We’re off camping tomorrow, and my new kimono from Verry Kerry is most definitely coming with me. Instead of doing the morning walk to the toilet block in my pyjamas, I’m looking foward to wafting across the field in my gown. And my wellies. And probably an umbrella, but hey, in my mind I’ll still look all goddess-like.
The kimono arrived a couple of weeks ago, just before we headed off for a gorgeous weekend up in a house in Derbyshire with extended family. The weather was a bit hit and miss but we were gifted a couple of absolutely gorgeous evenings, saturated in that magical golden light.
Now, I am extremely uncomfortable having my photo taken. For some reason the same discomfort doesn’t seem to apply to making videos (always handy when you’ve launched a YouTube channel), but posing for still photographs is not my thing at all.
I couldn’t really write a post about this stunning kimono and not show me in it, so, buoyed by how great I feel wearing the kimono (and how many people that weekend commented on how lovely it was), I decided to call out my inner diva and head out in the golden hour to get some photographs.
Please believe me now when I tell you that I am not fishing for compliments – in fact saying anything nice about how I look will make me feel as uncomfortable as posing for these pictures in the first place. Focus instead on the Geisha long kimono, ethically made from pure cotton with sangallo embroidered cotton trim, with its gorgeous soft colours and delicate floral pattern.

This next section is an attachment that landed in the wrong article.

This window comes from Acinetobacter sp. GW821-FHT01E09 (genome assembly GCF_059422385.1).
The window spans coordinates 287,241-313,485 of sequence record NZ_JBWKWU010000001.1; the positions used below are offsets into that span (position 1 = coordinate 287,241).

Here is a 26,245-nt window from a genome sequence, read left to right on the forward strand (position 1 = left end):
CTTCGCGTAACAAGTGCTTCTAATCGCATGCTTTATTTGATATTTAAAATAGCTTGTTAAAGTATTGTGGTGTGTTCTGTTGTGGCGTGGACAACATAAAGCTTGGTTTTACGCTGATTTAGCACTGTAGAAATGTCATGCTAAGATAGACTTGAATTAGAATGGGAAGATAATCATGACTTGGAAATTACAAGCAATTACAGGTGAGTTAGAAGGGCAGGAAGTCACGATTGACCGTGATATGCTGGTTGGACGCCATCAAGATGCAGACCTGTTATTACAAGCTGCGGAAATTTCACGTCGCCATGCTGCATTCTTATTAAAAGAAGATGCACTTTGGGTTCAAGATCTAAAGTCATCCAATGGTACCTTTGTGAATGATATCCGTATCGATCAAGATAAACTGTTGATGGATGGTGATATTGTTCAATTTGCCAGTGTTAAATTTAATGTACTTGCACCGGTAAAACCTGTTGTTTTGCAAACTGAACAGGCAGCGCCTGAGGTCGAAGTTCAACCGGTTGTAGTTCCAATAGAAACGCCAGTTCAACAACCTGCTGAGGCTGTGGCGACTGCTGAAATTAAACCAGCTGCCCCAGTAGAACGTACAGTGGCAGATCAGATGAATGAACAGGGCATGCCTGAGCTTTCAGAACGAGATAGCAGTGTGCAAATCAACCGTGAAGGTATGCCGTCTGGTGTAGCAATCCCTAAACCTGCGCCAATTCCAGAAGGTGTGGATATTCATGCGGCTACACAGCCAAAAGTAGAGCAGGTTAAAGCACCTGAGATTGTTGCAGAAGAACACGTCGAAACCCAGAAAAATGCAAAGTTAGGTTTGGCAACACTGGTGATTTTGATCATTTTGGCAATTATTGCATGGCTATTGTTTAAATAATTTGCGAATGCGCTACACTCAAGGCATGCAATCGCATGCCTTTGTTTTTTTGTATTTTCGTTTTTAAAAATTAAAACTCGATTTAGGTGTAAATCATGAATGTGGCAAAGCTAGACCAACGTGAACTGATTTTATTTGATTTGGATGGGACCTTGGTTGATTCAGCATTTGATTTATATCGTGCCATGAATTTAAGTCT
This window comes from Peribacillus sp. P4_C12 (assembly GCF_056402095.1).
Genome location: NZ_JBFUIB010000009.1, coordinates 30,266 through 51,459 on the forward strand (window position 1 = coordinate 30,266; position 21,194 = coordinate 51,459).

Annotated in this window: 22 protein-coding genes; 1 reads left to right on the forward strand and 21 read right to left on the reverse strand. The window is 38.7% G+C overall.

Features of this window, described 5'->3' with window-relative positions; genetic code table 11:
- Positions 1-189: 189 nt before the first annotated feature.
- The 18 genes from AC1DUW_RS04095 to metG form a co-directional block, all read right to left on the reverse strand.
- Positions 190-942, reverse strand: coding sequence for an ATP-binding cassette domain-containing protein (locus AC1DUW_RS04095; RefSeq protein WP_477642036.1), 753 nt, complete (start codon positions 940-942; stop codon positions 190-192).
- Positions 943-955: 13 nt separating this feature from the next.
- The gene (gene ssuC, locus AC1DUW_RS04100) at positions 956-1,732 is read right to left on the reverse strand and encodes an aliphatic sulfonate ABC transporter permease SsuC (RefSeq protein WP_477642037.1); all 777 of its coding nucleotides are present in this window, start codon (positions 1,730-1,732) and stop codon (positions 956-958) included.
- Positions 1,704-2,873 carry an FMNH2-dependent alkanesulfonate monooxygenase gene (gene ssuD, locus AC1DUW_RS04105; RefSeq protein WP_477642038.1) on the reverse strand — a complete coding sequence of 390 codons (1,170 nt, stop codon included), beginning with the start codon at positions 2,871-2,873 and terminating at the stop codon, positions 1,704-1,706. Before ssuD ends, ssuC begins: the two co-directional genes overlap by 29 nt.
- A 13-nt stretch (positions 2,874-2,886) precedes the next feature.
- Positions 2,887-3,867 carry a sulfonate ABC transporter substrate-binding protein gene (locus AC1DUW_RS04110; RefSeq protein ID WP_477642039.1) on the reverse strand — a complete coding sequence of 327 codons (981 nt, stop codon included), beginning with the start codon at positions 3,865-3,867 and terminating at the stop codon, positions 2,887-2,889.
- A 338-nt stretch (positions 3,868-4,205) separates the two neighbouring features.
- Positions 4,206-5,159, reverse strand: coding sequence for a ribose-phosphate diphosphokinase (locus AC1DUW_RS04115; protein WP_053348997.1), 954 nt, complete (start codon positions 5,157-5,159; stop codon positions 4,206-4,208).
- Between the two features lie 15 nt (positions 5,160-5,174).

Kerry’s (Verry Kerry‘s founder) passion for colour and fabric is obvious when you browse her site. “Although there are some predominant components in the patterns of my collections, the most important is that prints have to be stunning, smile evoking, be a joy to look at…literally they have to make me squeal with delight,” says Kerry. “Whether it’s dainty or bold floral, funky 70’s geometric shapes or ethnic tribal prints, my fabric are all colourful, with a strong bohemian flavour.”
And there’s a new launch on the horizon – Verry Kerry will soon feature a children’s collection, too. And it sounds like it’ll be right up my street. “I am fundamentally against this ‘pink for girls – blue for boys’ colour stereotyping and social brainwashing that has become somewhat of an epidemic,” Kerry says (hurrah!). “I do not see why children’s clothes cannot incorporate lots of colours and be worn by both sexes. With that in mind, I plan to do funky little reversible soft cardigan-like jackets, reversible hippy harem trousers with a shirt that can be worn as pyjamas in a set or separately in the day, some little dresses and Asian style tops and blouses for girls. There will also be some very sweet patchwork blankets.”
Thanks Verry Kerry for my proper grown-up dressing gown that I don’t mind being seen in public in. I am one happy camper.
Disclosure: I was given the Geisha kimono by Verry Kerry to review for this post